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Hoffmann, R. A wiki for the life sciences where authorship matters. Nature Genetics (2008)

Effects of dietary selenium and vitamin E on boar performance and tissue responses, semen quality, and subsequent fertilization rates in mature gilts.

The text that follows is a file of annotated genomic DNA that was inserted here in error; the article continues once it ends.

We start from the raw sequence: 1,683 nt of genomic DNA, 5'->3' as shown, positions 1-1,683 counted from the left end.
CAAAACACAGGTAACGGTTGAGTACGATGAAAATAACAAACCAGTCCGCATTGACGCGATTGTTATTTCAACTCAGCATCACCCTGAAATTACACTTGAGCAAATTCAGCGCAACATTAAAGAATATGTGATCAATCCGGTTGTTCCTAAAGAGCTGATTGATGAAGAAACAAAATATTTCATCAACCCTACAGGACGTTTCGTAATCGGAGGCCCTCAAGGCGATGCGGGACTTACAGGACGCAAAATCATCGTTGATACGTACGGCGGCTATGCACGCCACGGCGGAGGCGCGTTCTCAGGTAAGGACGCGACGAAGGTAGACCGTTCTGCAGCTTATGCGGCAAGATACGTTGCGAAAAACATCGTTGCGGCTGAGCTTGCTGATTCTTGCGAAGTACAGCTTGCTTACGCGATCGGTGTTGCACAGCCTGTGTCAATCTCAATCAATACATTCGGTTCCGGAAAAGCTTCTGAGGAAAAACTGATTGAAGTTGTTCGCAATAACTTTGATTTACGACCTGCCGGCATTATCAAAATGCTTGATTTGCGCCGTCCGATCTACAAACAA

Three experiments involving 192 crossbred boars evaluated the effects of dietary Se (0 or .5 ppm) and vitamin E (0 or 220 IU/kg) on growth, tissue Se, and alpha-tocopherol concentrations, and on semen quality and its subsequent effect on fertilization rate in mature gilts. Diets formulated used torula yeast and dextrose or cornstarch as the basal feedstuffs and were provided from weaning through sexual maturity. The basal diets averaged .063 ppm Se and 3.46 mg alpha-tocopherol/kg diet. Experiment 1 was a 2 x 2 factorial and conducted as a randomized complete block design in six replicates. Boars were allotted at weaning (initial BW 7.7 kg) with growth and feed performance determined to 145 kg BW. Five boars were killed at weaning and three from each treatment group at periodic intervals to 145 kg BW. Serum and tissue Se and alpha-tocopherol concentration and glutathione peroxidase (GSH-Px) activity were subsequently determined. No performance benefit from either nutrient was demonstrated. Tissue (serum, liver, and testis) GSH-Px activity and Se and alpha-tocopherol concentrations were higher (P < .01) at each period when that respective nutrient fortified the diet. Testis GSH-Px activity increased from weaning to 145 kg BW even when Se was not added to the diet. Experiment 2 was conducted after training three boars from each treatment group of Exp. 1 for semen collection. From 9 mo of age and for a 16-wk period, semen was collected three times weekly and the volume, sperm concentration, motility, and percentage of normal and abnormal sperm were determined. Boars fed either the nonfortified Se or vitamin E diets had sperm with lower motilities (P < .01) and a higher percentage of sperm cells with bent and shoehook tails (P < .01). Diets low in added Se seemed to have a greater detrimental effect on the percentage of motile and abnormal sperm than diets inadequate in vitamin E. Sperm cells had a high concentration of Se and alpha-tocopherol, and a high GSH-Px activity. Experiment 3 was conducted using the boars from Exp. 2; 34 mature gilts were inseminated at 12 and 24 h after estrus. Gilts were killed 5 to 7 d postcoitum and the reproductive tracts were recovered. The semen from boars fed the nonfortified Se diet had a lower fertilization rate of oocytes with fewer accessory sperm penetrating the zona pellucida. The results from these experiments indicate that dietary Se and vitamin E can affect boar semen quality, but the greater effect seemed to be from Se.[1]


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